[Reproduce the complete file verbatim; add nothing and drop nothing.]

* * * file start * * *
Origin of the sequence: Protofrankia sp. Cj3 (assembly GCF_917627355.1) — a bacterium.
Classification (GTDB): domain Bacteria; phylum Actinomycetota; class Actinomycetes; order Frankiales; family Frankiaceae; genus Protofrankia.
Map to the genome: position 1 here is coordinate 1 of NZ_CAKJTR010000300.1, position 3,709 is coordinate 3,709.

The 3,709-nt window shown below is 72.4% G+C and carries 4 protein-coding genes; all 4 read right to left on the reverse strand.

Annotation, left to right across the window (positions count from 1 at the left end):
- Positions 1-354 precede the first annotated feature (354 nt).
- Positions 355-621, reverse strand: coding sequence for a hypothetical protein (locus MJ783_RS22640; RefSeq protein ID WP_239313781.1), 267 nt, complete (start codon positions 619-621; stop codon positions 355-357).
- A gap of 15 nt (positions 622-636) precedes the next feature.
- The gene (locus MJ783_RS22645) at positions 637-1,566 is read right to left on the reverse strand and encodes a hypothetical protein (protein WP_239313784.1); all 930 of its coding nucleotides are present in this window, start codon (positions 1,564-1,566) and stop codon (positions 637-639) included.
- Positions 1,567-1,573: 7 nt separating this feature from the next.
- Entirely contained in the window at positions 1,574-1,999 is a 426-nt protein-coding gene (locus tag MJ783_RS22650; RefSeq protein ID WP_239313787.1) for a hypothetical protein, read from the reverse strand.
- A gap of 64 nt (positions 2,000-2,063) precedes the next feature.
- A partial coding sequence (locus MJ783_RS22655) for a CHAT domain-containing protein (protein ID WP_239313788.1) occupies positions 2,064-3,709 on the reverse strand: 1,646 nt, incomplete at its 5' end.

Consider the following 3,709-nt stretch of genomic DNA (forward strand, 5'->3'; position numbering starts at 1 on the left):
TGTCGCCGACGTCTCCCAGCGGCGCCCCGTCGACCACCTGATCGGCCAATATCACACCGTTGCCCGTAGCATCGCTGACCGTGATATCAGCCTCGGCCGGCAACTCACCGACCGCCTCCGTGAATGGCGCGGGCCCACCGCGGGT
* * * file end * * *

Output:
Origin of the sequence: Protofrankia sp. Cj3 (assembly GCF_917627355.1) — a bacterium.
Classification (GTDB): domain Bacteria; phylum Actinomycetota; class Actinomycetes; order Frankiales; family Frankiaceae; genus Protofrankia.
Map to the genome: position 1 here is coordinate 1 of NZ_CAKJTR010000300.1, position 3,709 is coordinate 3,709.

The 3,709-nt window shown below is 72.4% G+C and carries 4 protein-coding genes; all 4 read right to left on the reverse strand.

Annotation, left to right across the window (positions count from 1 at the left end):
- Positions 1-354 precede the first annotated feature (354 nt).
- Positions 355-621, reverse strand: coding sequence for a hypothetical protein (locus MJ783_RS22640; RefSeq protein ID WP_239313781.1), 267 nt, complete (start codon positions 619-621; stop codon positions 355-357).
- A gap of 15 nt (positions 622-636) precedes the next feature.
- The gene (locus MJ783_RS22645) at positions 637-1,566 is read right to left on the reverse strand and encodes a hypothetical protein (protein WP_239313784.1); all 930 of its coding nucleotides are present in this window, start codon (positions 1,564-1,566) and stop codon (positions 637-639) included.
- Positions 1,567-1,573: 7 nt separating this feature from the next.
- Entirely contained in the window at positions 1,574-1,999 is a 426-nt protein-coding gene (locus tag MJ783_RS22650; RefSeq protein ID WP_239313787.1) for a hypothetical protein, read from the reverse strand.
- A gap of 64 nt (positions 2,000-2,063) precedes the next feature.
- A partial coding sequence (locus MJ783_RS22655) for a CHAT domain-containing protein (protein ID WP_239313788.1) occupies positions 2,064-3,709 on the reverse strand: 1,646 nt, incomplete at its 5' end.

Consider the following 3,709-nt stretch of genomic DNA (forward strand, 5'->3'; position numbering starts at 1 on the left):
TGTCGCCGACGTCTCCCAGCGGCGCCCCGTCGACCACCTGATCGGCCAATATCACACCGTTGCCCGTAGCATCGCTGACCGTGATATCAGCCTCGGCCGGCAACTCACCGACCGCCTCCGTGAATGGCGCGGGCCCACCGCGGGT